May 202014

Bounce (Photo credit: JanetR3)


“Mom, LOOK!” shrieks the bouncing fourth-grader, waving a flier under your nose.  “It’s time to sign up for _________.” (circus camp, music lessons, archery)

A parental ‘deer in the deadlights moment,’ for sure.  How do you balance an already over-packed schedule, a child’s enthusiasm and time at home? After all, until we get used to it, any new activity takes up a lot of space.

Children think about new uniforms and teammates. Parents wonder about sign-ups, physicals, practice schedules, transportation, equipment, fund-raising, banquets and whatever else will be asked.  And, while most of us would like our kids to have a wide range of experiences, it’s not always possible to enroll them in everything that appeals to them.

What happens when you do give in to a child’s begging only to discover that he doesn’t like it as much as he thought he would?  Or, that she doesn’t really have a knack for it? And, now that you’ve got the ‘support structure’ in place, they want to quit the team? What’s a parent to do when they find that a child is floundering in a new activity?

It’s can be a tough call.  Before they leave a troublesome or difficult activity behind, is there something that they can learn that will help them to do better the next time?  Is there potential benefit in participating without being a ‘star’?

Sometimes the real trophy is the character-building that comes with warming a bench and leading the cheers.  The opportunity to learn to maintain a positive attitude when they’re rather be doing something else may be well-worth all the carpools, extra laundry and snack schedules combined.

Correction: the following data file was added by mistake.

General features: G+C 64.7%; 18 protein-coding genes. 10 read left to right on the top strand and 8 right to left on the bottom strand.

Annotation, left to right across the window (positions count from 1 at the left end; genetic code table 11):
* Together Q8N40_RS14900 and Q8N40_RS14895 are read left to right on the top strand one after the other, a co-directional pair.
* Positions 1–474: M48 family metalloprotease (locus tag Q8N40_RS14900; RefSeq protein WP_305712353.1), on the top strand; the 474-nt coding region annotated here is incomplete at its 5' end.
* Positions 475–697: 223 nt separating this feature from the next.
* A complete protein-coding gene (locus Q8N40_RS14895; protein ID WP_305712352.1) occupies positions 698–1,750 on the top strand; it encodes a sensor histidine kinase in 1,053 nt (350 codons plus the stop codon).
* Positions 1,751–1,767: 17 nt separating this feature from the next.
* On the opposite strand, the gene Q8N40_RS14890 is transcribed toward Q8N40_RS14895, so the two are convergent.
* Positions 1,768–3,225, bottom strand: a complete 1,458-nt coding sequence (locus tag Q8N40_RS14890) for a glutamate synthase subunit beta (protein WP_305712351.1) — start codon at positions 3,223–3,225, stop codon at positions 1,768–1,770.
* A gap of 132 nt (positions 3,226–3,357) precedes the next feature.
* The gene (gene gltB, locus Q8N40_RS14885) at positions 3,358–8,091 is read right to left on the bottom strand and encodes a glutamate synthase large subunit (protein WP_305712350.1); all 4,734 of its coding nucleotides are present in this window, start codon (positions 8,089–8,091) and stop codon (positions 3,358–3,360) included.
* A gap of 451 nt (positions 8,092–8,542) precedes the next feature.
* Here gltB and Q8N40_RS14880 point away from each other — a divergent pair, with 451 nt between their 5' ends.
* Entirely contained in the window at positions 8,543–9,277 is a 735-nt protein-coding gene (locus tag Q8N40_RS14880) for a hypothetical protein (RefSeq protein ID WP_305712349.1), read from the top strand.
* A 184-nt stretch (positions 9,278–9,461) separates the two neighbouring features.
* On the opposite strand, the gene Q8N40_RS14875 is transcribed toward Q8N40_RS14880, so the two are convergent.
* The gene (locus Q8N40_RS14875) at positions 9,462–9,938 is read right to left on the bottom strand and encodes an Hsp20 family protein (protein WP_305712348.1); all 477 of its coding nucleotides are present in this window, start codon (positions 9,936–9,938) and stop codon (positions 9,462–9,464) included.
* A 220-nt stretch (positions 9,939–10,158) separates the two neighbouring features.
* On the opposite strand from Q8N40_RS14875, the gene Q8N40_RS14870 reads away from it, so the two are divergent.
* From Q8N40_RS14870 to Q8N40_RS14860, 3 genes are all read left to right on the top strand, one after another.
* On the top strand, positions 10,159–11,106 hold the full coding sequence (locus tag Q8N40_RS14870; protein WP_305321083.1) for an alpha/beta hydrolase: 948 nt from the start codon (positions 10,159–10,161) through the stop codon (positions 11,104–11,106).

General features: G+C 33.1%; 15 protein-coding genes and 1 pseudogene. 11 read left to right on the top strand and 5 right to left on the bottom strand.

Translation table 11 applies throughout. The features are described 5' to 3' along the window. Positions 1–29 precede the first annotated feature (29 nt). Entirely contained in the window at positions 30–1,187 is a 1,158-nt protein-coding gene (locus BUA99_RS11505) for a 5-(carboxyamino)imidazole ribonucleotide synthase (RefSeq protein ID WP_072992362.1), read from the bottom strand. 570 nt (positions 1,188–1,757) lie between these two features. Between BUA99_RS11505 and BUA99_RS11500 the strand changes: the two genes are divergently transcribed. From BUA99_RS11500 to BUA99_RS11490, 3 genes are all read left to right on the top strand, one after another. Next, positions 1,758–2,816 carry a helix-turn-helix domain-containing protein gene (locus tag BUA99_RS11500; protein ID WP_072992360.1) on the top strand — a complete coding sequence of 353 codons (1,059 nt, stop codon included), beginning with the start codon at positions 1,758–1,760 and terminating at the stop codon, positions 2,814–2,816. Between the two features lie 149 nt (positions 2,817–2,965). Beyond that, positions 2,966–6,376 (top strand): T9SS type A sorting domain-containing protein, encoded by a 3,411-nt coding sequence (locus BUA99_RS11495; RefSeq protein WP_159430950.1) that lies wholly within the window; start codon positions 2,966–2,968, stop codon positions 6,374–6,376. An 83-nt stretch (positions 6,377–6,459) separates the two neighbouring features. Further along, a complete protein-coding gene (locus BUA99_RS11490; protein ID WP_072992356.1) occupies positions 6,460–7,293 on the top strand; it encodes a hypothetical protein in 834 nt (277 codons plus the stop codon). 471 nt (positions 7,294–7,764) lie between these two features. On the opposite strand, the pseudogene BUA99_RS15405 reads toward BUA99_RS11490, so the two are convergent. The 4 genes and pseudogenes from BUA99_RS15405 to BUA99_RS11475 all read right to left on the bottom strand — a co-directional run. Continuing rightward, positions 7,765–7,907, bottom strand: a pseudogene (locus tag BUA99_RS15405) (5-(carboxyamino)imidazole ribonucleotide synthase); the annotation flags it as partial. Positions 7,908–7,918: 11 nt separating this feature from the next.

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Mar 262014


James Jasper, motor brakeman, and his family e...

(J. Jasper, motor brakeman, and his family eat dinner in their kitchen in home in company housing project. Koppers. Photo credit: Wikipedia)


Haven’t  you ever wished there was ONE single, simple thing that you could do to help your kids be strong and safe?

Most parents worry about how their children will react to alcohol, tobacco and other drugs…. not to mention stressing about grades, higher education and whether or not there’s involvement in some portion of the bullying triangle.

But if there really was one simple action you could take to help your child in ALL of those areas, you’d do it, right?  Of course you would.

It turns out there is such a thing.  It’s called ‘family dinner.’  It turns out that besides building strong bodies dinner together also builds resilience: the skills that make up our ability to bounce back from tough times.  Kids who have those skills tend to make choices that are in their own best interest.   In other words, building ‘bounce back’ helps increase the odds that our children will stay drug-free and stay in school.

In addition, according to, young people whose parents teach them about  risks related to the use of alcohol and other drugs are up to 50% less likely to use than those who do not!

Ready for more good news?  There are actions parents can take to influence their children’s resilience: one of  them is having dinner together as a family.  When we know what is happening in our kids’ lives parents are better able to provide leadership, support and guidance.  A few minutes of quality communication each day is a good start.


Want more info like this?  Be sure to check out our Resources for Parents page. (And of course, always feel free to suggest the ones you’d like me to add!)




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